A group of prisoners is under sentence of death and the warder decides to give them a test to gain their freedom. He tells them, "I will place a red or blue hat on each of your heads and then I'm going to arrange you in random order in a row so that no prisoner will be able to see his own hat but each one will see all the hats in front of him. Starting with the guy at the back each of you in turn must loudly say what color hat you think you have. Correct answers will go free, incorrect ones will be thrown to the alligators in the moat. I will give you time for a brief meeting before we start, so you can plan your optimum strategy."
What strategy can the prisoners - there are N of them - adopt to improve their odds above 50:50?
Hint: They need to agree on a strategy which allows each person to identify his/her own hat while simultaneously providing as much information as possible for all those in front.
The prisoners agree in advance that the first prisoner will count the number of Reds (Blue would work, as long as they agree on the convention. We'll go with Red.)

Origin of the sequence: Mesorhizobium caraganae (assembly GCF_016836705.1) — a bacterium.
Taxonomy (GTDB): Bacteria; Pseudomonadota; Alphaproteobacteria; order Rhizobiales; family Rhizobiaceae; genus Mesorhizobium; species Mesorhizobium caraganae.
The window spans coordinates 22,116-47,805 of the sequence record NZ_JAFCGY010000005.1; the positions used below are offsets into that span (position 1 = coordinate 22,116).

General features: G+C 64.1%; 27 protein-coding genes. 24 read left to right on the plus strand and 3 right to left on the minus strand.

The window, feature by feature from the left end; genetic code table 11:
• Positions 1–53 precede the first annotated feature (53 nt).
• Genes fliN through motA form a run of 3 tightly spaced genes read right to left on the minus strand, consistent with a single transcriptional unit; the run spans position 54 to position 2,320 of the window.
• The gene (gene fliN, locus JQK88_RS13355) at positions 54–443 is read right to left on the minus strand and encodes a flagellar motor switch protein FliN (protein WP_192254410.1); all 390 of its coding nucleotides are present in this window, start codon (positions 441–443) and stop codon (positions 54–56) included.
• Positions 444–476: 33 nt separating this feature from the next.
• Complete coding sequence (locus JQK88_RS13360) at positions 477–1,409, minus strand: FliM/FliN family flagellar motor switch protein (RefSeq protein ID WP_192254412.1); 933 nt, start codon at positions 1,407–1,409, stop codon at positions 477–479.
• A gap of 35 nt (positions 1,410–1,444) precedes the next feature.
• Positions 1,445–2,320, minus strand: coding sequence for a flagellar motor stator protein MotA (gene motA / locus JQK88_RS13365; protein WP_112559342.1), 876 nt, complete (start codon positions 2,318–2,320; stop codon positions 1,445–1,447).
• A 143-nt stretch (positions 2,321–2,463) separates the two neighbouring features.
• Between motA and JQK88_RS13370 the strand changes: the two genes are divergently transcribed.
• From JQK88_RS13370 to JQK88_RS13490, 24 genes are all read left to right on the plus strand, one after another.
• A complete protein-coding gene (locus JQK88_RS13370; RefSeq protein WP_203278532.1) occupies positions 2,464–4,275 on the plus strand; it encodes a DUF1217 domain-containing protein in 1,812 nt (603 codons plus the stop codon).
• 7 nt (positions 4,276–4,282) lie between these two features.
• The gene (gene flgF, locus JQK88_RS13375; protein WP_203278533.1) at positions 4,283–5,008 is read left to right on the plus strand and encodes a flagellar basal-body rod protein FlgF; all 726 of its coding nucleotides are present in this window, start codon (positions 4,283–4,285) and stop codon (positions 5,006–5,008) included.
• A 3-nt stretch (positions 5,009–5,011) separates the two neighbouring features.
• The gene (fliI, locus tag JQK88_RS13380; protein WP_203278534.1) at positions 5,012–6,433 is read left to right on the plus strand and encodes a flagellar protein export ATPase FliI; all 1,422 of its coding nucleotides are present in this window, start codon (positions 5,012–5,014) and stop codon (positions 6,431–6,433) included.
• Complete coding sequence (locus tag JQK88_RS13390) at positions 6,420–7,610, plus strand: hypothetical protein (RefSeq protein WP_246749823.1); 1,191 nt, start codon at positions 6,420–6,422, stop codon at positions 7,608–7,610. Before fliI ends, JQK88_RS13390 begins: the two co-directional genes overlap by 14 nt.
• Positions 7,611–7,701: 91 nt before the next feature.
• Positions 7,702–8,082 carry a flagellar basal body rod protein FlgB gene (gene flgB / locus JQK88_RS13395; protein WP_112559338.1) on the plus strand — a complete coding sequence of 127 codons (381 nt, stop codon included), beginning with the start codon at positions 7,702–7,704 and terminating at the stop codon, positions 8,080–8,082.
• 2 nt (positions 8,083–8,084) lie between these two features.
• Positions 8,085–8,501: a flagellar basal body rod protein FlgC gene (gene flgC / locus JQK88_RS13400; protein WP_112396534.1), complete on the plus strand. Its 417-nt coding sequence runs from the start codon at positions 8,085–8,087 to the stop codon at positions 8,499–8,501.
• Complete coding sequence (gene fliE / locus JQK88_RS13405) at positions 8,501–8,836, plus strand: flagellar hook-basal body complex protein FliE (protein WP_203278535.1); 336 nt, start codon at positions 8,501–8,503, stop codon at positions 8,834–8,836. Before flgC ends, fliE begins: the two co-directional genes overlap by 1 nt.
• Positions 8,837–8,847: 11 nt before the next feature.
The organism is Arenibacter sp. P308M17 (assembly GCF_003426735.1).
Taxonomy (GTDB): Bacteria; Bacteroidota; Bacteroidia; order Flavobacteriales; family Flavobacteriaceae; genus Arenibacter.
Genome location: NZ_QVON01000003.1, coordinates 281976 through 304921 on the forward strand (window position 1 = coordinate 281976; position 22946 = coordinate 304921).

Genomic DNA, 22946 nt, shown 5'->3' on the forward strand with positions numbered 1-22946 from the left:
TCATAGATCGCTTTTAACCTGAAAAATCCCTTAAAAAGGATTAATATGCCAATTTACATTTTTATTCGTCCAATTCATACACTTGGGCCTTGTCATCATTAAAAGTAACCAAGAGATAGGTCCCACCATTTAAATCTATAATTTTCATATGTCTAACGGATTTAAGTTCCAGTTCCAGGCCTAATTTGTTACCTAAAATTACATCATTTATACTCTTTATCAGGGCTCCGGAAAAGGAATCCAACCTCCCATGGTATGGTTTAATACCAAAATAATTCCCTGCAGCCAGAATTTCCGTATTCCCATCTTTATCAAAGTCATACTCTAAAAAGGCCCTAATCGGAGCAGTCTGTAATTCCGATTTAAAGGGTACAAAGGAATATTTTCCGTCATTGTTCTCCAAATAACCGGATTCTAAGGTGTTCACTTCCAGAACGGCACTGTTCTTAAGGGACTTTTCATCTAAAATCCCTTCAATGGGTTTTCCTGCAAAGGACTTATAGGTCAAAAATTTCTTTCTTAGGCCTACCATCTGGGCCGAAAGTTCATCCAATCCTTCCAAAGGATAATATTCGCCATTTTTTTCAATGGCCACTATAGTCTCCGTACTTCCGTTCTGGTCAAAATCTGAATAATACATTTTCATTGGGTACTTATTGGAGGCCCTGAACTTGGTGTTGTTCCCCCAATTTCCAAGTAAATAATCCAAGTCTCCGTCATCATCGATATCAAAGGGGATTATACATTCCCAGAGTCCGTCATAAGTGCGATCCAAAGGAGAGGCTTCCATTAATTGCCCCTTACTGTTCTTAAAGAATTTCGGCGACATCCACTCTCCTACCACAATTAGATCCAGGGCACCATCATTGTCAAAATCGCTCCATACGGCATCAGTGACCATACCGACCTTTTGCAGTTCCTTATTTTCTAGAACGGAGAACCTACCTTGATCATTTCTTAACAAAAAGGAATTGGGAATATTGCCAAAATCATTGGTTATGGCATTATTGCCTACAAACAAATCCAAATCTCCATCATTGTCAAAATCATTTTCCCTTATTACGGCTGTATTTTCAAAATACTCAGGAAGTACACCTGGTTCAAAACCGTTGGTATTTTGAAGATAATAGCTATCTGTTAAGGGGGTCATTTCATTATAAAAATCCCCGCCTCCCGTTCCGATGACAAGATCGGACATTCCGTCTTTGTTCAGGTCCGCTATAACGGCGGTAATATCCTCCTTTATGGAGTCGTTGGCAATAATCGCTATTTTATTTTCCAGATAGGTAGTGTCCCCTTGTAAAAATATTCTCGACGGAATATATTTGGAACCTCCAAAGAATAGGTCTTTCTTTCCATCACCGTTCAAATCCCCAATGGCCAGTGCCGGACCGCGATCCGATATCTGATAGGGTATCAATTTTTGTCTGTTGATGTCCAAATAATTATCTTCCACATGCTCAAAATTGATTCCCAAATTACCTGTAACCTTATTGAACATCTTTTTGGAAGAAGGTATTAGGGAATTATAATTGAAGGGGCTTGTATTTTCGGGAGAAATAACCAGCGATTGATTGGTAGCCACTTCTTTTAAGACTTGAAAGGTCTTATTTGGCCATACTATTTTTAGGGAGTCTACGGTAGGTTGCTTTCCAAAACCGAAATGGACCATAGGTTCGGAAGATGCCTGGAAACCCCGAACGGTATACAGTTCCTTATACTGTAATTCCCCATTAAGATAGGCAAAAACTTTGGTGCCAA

IF there are an even number of Reds, he'll say Red; otherwise he'll say Blue.
The next prisoner can see everything but his own hat. He counts the Reds, and then he uses what he sees plus the initial Red/Blue to deduce what he has. Example: He counts an even number of Reds. If the initial prisoner said Red, he knows he has Blue, which preserves the even count of Reds, and says Blue. If the initial prisoner said Blue, he knows there's an odd count of Reds, so he has Red, and says Red.
Each subsequent prisoner can count what his predecessors said and combine that information with what he sees to make the equivalent deduction.
Therefore, all but the first prisoner chosen are guaranteed to survive, and the first prisoner has a 50/50 chance.
Posted by Bob
on 2006-07-21 00:13:43